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Lecture 1 - The Emergence of Modern Economic Growth A...

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The Emergence of Modern Economic Growth: A Comparative and Historical Analysis Lecture 1 James A. Robinson Harvard September 2, 2009 James A. Robinson (Harvard) The Emergence of Modern Economic Growth: A Comparative and Historical Analysis September 2, 2009 1 / 19
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Themes and Issues The focus of this course is in trying to understand the pattern of world development in the long-run, starting with the Neolithic Revolution around 10,000 years ago. The most dramatic fact is the relative evolution of income per-capita vividly portrayed in the data by Maddison shown on the next slide. When I was a (British, and worse British Empire) schoolboy we used to just call this the industrial revolution but now we call it the Great Divergence. This terminology re°ects a signi±cant shift in emphasis away from explaining why the industrial revolution happened to why the technologies and methods of organization it generated di/used so unevenly across the world. James A. Robinson (Harvard) The Emergence of Modern Economic Growth: A Comparative and Historical Analysis September 2, 2009 2 / 19
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Per-capita GDP (Maddison) The Great Divergence 0 5,000 10,000 15,000 20,000 25,000 30,000 1 1000 1500 1600 1700 1820 1870 1913 1950 1973 2001 Western Europe United States Eastern Europe Latin America China India Japan Africa United Kingdom
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Up to 1870 0 500 1,000 1,500 2,000 2,500 3,000 3,500 1 1000 1500 1600 1700 1820 1870 Western Europe United States Eastern Europe Latin America China India Japan Africa United Kingdom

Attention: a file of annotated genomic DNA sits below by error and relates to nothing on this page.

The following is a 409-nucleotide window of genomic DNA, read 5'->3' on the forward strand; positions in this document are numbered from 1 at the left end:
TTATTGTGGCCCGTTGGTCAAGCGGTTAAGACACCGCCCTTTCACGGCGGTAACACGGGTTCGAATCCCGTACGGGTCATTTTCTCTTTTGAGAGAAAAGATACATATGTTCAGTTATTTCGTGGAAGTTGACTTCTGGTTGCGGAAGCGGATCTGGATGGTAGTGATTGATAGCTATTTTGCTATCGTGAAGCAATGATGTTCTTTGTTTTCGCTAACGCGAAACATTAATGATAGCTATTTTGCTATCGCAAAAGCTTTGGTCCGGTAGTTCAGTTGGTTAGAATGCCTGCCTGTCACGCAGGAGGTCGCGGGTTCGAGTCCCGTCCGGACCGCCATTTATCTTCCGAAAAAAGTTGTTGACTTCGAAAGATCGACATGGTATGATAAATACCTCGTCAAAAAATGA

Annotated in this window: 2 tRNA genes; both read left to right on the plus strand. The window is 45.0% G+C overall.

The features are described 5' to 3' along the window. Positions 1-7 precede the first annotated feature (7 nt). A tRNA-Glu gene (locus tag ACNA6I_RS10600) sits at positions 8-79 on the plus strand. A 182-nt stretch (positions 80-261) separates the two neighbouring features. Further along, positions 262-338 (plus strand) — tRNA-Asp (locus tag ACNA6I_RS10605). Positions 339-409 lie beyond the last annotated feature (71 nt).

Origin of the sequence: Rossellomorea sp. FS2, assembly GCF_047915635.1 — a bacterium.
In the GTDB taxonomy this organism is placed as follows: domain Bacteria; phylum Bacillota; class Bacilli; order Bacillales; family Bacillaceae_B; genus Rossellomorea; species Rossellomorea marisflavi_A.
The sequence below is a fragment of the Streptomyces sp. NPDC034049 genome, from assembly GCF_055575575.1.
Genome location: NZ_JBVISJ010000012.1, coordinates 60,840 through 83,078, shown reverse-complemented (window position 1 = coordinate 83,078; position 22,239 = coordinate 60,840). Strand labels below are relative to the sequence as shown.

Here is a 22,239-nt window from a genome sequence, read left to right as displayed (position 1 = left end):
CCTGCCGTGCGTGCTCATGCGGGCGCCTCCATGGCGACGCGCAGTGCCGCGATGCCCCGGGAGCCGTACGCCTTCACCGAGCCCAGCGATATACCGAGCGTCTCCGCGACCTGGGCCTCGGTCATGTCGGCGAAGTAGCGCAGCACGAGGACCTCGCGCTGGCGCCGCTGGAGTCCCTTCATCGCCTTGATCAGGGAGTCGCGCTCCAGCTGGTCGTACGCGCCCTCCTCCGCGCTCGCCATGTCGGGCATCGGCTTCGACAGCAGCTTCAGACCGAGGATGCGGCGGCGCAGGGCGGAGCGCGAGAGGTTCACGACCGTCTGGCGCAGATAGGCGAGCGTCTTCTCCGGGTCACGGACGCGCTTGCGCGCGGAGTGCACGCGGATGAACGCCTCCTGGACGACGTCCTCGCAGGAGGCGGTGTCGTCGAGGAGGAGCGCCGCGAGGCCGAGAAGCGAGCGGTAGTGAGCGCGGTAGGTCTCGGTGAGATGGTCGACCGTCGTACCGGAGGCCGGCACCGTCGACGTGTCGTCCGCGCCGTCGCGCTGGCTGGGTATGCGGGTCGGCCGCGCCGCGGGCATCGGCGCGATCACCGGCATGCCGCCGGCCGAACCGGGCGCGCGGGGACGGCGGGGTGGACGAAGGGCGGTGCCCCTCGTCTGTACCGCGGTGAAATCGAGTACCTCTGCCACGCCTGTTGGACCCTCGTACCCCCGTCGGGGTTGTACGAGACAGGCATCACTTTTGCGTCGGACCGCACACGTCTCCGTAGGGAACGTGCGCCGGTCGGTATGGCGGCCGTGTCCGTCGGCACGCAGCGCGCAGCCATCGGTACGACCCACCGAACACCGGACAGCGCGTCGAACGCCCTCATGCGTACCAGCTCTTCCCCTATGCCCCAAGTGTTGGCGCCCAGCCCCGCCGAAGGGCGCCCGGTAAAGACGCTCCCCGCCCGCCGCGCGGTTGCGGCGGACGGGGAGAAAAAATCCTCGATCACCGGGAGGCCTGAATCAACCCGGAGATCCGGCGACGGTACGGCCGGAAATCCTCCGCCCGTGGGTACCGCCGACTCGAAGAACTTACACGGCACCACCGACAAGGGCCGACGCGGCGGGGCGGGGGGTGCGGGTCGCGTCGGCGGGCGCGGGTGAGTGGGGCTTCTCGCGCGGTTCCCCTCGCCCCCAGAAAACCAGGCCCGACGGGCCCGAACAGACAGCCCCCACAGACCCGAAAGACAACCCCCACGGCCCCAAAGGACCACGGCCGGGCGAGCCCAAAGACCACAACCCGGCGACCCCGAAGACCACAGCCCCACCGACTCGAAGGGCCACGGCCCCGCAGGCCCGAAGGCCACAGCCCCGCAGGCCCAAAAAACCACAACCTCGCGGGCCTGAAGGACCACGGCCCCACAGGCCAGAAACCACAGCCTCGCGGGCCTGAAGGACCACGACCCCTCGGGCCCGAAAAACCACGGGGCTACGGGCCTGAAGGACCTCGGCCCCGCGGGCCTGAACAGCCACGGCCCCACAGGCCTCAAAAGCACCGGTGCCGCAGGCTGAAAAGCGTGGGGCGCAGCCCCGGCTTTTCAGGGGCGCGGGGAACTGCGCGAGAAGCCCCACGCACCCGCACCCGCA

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Relative Prosperity in 1500 (Maddison, 1990 dollars) 500 Japan 550 India 600 China 400 United States 425 Mexico 761 Netherlands 875 Belgium 661 Spain 1,100 Italy 714 UK 566 World Average GDP per-capita in 1500
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Where do these Numbers Come from? Where did 400 come from for the US? Maddison assumes that incomes less than 400 cannot sustain life and so he assigns this to the most ²primitive civilizations.³ Mexico 425? More developed than the US, we know rates or urbanization were higher and the Mexicas and related tribes were more centralized. This is a guess. Italy? Here we works backwards from 1800 where there are decent estimates and argues that the average growth rate was zero which is consistent with a lot of what we know. UK? Large literature starting from Gregory King in 1696 estimating national income. Very credible numbers for 1700 and afterwards from Crafts and Harley, Maddison uses their growth rate 1700-1801 (0.28% per year) and projects this backwards from the 1700 number. James A. Robinson (Harvard) The Emergence of Modern Economic Growth: A Comparative and Historical Analysis September 2, 2009 3 / 19
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Van Zanden, Jan Luiten (2003) “Rich and Poor before the Industrial Revolution: A Comparison between Java And The Netherlands,” Explorations in Economic History,” 40, 1-23.
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Ian Morris´Index of Social Development Ian Morris has developed an even more audacious approach to historical measurement. In his forthcoming book Why the West is Ahead - For Now he uses historical and archaeological evidence on four traits to build a historical index of social development. Each trait can score a maximum of 250 points and he uses contemporary data to normalize past data.
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